Newly renovated Lot V now open for campus parking

Juan Villa / The Collegian

After four months of construction, Lot V reopened today for parking by students, faculty and staff.

For some time now, passers-by have been noticing the covered structures going up in Lot V, wedged between the Save Mart Center and the Joyal Administration building. These structures are among the new innovations that set this parking lot apart.

The parking structures make up the largest photovoltaic project of its kind on any university campus in the United States. This means that the solar panels installed on the structure roofs — 3,936 in all — are there for the purpose of generating electricity, and are projected to provide for 20 percent of the university’s energy.

The solar panels will convert the sun’s energy into 1 megawatt of electricity, which then goes into the campus power grid. The project is in partnership with Chevron Energy Solution.

The other innovation is the creation of a premium reserved parking program on campus. Premium reserved parking will allow faculty and staff unlimited access to assigned stalls, for a special permit tag cost of $50 per month. Currently, faculty-staff parking permits cost $9-$15 per month.

Administrative project coordinator Tom Gaffery said premium reserved parking is an entirely new category for the campus. He said Lot V will serve as the only place for such parking for the time being, but other locations may be considered in the future.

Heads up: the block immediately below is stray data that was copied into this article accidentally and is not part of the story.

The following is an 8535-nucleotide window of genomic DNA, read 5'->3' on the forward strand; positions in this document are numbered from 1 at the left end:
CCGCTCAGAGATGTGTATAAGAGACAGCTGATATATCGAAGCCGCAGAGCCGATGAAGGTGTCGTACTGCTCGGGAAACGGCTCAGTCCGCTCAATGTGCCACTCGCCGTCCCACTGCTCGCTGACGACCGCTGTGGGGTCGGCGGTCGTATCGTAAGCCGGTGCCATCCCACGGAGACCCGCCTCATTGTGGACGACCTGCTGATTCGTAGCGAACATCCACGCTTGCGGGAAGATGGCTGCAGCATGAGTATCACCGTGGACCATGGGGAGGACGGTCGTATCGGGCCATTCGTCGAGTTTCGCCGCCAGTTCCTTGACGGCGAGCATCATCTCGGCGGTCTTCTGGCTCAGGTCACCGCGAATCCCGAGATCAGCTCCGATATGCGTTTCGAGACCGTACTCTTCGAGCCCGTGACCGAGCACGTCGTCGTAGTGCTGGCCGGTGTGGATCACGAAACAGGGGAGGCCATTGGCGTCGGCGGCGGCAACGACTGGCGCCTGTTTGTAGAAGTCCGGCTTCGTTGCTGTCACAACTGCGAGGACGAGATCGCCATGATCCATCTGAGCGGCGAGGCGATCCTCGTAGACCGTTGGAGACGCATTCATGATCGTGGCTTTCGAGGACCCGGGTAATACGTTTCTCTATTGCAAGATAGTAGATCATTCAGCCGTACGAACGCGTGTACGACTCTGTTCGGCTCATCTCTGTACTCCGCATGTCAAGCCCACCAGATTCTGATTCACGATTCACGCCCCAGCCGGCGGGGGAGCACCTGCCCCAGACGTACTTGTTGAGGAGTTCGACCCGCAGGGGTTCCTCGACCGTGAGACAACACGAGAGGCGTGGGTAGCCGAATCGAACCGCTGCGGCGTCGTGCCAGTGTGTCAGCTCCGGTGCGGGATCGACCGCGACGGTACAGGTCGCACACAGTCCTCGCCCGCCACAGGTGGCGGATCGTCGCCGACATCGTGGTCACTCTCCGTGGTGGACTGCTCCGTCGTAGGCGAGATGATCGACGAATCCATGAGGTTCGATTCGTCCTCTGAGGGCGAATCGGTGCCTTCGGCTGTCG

The newly renovated Lot V now holds 717 parking stalls for student and general parking, 43 stalls for 10-hour metered parking, and about 190 premium reserved stalls in the three northern-most covered structures.

Campus Police Public Information Officer Amy Armstrong said the new Lot V now contains more parking spaces than the old one.

The 717 stalls is the same number of spots available from before, but the other approximately 235 stalls have been added on.

A grand opening ceremony for Lot V is planned but has not been announced yet, Armstrong said.

Today and for the next week or so, traffic control officers will direct motorists to available parking stalls, Armstrong said.

“We don’t want students to be confused and park in the reserved parking,” Armstrong said.

The $7.4 million project was initially funded with a $2.8 million grant. The balance will be payed back through PG&E cost savings.

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